Fix first, politicise later

Indian politicians have an uncanny knack of turning the hardships they foster on electorates into political issues that preclude problem solving. The recent Bureau of Indian Standards (BIS) report revealing the abysmal quality of Delhi’s drinking water has sparked just such a political controversy and has diverted attention from the search for solutions. Last week, the BIS report showed that the National Capital Territory’s (which is Delhi’s) tap water was the most unsafe among 21 state capitals. The state failed on all 19 parameters, with Mumbai (no failure), Bhubaneshwar (one failure), and Hyderabad (one failure) coming up trumps. For any responsible state administration, the report should have encouraged some serious introspection. It certainly reflects poorly on the ruling Aam Aadmi Party (AAP). The BIS report is particularly embarrassing for AAP because it discredits Chief Minister Arvind Kejriwal’s controversial 2015 move to distribute water free or at hugely subsidised rates — which prompted the resignation of at least one senior bureaucrat in protest — and the matter was compounded by mandating a wholesale waiver of water dues earlier this year.

In effect, the Delhi government has been distributing contaminated water — albeit mostly free — to the denizens of the city-state for the past five years. Investment in more robust water treatment plants that the pricing of water would have enabled (not to speak of promoting conservation in this parched city) is an obvious solution but probably unviable, with Assembly elections just three months away. But like most politicians caught in a populist trap of his own making, Mr Kejriwal has chosen the default position of aggressive denial, accusing the report of being “false and politically motivated”. Apart from revealing institutional distrust in the government’s standards-setting body, Mr Kejriwal has not explained why other state capitals ruled by opposition parties should have done better than his city. He would have done well to accept the BIS study and work with the administration to work out ways to fix the system instead.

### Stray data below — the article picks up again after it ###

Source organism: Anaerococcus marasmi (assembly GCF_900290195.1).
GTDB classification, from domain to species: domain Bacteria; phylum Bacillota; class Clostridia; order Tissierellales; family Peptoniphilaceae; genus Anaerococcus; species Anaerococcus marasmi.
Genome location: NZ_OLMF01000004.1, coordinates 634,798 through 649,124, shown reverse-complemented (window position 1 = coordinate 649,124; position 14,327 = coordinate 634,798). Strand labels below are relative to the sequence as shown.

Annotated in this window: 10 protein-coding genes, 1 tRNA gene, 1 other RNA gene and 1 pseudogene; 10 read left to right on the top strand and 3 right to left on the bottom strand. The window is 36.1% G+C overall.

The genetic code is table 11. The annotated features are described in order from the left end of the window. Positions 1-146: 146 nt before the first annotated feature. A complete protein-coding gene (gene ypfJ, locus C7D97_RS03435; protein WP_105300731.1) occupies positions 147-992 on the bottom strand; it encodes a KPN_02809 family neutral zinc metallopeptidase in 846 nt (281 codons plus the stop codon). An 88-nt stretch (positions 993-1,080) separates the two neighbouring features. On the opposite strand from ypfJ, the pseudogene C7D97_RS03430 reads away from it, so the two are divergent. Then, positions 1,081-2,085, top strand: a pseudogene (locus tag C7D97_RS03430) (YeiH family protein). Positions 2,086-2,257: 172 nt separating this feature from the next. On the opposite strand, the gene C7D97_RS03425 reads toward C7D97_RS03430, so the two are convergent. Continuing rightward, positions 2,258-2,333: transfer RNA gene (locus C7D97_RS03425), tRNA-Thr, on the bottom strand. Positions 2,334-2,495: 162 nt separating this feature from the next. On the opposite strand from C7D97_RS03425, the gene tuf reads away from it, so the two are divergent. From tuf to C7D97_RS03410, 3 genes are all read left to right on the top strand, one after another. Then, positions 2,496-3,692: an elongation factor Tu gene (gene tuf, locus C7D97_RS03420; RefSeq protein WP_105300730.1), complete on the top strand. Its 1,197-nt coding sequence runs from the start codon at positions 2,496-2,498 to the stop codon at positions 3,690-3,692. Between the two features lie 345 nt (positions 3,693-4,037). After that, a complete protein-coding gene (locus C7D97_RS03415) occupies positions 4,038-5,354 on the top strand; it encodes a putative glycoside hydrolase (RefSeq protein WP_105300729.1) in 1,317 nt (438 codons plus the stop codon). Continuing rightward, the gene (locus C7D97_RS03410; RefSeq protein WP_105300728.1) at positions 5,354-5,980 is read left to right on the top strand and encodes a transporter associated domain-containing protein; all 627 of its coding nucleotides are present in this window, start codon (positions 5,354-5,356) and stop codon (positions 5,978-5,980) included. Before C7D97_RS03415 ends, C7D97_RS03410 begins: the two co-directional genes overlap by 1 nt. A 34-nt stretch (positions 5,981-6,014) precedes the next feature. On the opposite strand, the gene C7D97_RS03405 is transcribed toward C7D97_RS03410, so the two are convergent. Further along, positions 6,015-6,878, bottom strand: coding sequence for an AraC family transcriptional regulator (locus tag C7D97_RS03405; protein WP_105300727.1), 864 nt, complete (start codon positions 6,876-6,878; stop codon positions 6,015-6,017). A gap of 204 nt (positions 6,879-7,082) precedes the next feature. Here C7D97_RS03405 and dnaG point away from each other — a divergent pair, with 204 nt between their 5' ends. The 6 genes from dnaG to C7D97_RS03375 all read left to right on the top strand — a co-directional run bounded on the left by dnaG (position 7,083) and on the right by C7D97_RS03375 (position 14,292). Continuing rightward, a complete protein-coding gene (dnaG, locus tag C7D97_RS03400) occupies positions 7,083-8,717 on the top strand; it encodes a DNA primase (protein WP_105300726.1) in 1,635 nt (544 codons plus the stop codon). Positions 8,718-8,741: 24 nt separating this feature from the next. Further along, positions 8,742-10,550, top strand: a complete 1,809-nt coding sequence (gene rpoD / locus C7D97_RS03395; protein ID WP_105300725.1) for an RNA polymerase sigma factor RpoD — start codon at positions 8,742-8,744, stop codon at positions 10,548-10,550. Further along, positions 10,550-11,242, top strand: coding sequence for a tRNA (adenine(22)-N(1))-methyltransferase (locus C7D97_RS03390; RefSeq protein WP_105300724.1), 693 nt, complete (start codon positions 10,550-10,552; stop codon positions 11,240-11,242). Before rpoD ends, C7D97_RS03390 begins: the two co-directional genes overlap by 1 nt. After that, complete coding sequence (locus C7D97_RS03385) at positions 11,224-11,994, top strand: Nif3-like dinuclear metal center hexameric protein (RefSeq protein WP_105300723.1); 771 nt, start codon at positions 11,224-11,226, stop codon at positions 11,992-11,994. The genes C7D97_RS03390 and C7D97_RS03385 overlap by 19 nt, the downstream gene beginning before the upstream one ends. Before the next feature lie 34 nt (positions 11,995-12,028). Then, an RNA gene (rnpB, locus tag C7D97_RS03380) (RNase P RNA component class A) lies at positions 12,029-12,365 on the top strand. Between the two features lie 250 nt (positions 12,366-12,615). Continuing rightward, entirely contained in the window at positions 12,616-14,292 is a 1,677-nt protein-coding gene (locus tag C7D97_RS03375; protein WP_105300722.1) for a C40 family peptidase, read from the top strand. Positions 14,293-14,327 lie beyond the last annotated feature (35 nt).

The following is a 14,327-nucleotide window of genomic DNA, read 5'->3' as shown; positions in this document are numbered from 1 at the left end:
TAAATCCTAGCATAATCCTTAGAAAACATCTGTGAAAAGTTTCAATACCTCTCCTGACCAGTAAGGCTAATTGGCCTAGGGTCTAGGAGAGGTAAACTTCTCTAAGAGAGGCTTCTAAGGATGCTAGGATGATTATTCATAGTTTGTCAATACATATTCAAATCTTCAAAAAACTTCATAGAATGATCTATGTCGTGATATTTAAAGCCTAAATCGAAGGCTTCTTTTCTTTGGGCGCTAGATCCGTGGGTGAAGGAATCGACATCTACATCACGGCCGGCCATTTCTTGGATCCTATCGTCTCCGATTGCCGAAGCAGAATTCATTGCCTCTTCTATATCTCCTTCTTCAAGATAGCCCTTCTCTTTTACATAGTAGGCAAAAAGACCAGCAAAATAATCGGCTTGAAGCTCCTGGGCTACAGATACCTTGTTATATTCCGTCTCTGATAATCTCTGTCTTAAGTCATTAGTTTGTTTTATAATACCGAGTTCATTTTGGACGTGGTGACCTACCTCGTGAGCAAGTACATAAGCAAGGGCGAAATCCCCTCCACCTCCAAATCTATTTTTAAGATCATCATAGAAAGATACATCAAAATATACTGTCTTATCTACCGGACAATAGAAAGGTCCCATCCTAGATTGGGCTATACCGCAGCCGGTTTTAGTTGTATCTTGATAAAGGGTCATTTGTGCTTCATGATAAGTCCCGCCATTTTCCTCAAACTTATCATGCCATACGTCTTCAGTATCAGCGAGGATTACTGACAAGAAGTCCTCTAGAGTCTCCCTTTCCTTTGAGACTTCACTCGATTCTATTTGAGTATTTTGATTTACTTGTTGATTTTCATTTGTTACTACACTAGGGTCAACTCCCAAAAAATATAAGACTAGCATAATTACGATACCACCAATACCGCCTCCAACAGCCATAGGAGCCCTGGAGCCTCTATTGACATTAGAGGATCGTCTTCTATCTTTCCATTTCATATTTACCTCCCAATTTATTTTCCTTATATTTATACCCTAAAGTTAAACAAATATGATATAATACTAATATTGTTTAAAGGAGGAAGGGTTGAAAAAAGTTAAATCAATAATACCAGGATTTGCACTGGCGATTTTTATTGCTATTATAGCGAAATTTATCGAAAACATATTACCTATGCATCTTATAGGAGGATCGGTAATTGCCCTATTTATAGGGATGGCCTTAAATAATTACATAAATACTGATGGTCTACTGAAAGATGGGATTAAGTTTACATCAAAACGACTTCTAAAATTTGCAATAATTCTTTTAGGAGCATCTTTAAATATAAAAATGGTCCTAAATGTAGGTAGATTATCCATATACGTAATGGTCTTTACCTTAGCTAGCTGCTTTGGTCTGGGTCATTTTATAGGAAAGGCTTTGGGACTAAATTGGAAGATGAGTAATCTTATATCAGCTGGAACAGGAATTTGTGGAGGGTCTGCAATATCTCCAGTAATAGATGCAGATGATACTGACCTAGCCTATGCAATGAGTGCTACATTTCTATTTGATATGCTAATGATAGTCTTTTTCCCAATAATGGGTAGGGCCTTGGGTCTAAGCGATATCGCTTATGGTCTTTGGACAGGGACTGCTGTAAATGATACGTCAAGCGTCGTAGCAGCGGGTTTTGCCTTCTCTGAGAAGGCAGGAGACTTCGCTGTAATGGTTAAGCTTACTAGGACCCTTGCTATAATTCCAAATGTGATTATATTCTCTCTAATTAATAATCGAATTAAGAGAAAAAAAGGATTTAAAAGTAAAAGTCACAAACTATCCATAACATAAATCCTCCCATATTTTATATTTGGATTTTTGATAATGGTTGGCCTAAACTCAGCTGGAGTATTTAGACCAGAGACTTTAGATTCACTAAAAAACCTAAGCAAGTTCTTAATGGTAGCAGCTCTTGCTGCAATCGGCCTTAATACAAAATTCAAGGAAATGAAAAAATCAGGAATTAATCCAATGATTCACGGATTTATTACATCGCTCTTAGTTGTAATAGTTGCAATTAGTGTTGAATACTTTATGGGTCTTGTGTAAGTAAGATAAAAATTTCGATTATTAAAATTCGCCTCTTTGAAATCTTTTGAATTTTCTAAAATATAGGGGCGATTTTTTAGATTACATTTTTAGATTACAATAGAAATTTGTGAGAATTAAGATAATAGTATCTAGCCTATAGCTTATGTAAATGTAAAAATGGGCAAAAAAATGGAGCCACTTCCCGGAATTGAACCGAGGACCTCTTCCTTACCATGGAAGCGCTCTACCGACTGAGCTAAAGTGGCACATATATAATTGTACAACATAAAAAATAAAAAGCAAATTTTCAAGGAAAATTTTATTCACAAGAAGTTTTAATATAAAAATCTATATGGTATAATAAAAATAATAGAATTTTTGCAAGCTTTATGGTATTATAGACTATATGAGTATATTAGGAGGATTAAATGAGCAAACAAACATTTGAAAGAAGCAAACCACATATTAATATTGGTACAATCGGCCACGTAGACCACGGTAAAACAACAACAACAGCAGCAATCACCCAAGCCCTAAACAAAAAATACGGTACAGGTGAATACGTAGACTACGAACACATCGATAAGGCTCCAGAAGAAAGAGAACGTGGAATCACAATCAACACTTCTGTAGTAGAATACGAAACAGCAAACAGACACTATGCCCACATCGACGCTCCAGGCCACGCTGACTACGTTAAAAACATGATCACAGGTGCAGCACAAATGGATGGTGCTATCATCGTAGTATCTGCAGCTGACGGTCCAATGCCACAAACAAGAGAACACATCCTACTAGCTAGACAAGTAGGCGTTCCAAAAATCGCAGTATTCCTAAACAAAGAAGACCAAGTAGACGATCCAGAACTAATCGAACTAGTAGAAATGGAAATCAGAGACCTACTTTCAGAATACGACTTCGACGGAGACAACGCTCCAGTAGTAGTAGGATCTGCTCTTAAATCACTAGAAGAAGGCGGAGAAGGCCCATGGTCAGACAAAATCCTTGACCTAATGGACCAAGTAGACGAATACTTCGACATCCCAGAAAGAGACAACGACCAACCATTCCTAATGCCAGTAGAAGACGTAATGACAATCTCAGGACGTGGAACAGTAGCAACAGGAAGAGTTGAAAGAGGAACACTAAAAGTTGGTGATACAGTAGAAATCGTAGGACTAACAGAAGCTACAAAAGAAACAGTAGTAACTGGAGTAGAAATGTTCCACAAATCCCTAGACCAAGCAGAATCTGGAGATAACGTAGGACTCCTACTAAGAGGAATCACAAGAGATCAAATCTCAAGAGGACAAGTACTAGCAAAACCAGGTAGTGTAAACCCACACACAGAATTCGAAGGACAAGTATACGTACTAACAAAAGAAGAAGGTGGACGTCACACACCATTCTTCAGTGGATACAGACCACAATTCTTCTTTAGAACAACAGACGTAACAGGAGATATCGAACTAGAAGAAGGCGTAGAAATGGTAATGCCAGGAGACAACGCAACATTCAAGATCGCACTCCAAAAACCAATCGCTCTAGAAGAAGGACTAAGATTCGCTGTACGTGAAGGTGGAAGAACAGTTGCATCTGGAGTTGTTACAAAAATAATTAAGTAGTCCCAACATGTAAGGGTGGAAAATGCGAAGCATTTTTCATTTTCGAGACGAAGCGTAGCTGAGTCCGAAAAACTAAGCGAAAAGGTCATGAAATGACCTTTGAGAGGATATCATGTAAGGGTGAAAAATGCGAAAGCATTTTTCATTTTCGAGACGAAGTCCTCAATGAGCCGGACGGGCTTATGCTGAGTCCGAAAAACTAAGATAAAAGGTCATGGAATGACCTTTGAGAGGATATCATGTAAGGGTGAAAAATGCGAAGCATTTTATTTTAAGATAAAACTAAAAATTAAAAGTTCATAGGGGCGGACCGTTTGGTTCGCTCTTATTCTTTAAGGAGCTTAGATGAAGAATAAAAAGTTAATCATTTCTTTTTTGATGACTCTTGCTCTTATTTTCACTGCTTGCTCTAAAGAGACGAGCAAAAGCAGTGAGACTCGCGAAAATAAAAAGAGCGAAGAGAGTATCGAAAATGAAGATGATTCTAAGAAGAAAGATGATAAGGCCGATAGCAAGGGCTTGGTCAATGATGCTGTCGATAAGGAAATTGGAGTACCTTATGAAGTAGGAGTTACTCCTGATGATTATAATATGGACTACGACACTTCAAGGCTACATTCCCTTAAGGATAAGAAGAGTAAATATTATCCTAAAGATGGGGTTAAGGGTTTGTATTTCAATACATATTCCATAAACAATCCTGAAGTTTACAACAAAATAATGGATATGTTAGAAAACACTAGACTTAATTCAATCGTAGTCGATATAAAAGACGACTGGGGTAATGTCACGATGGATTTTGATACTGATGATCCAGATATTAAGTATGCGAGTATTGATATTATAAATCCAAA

Union Consumer Affairs Minister Ram Vilas Paswan has sought to politicise the issue by issuing a challenge to name officials to a joint team to re-test drinking water in the city. It is unclear why this exercise should be necessary, although Mr Kejriwal has chosen to take the bait and issued his own counter challenge. This absurd trading of charges between the two politicians best placed to actually address the crisis takes place even as Delhi’s poorer denizens continue to imbibe water contaminated by hazardous metal traces and E-coli bacteria (the rich can afford water-treatment devices). These are the same poor people from which politicians will solicit votes in a couple of months. As with air pollution, the political battle over water quality underlines the moral bankruptcy of India’s leadership. Mr Paswan may be gleeful at the BIS revelations and its impact on AAP’s electoral prospects. But when set against his own government’s pledge to provide Clean Drinking Water for All by 2024, he may need to pause and assess the similar risks inherent in this plan. As he will discover, air pollution and water contamination are politically agnostic issues.

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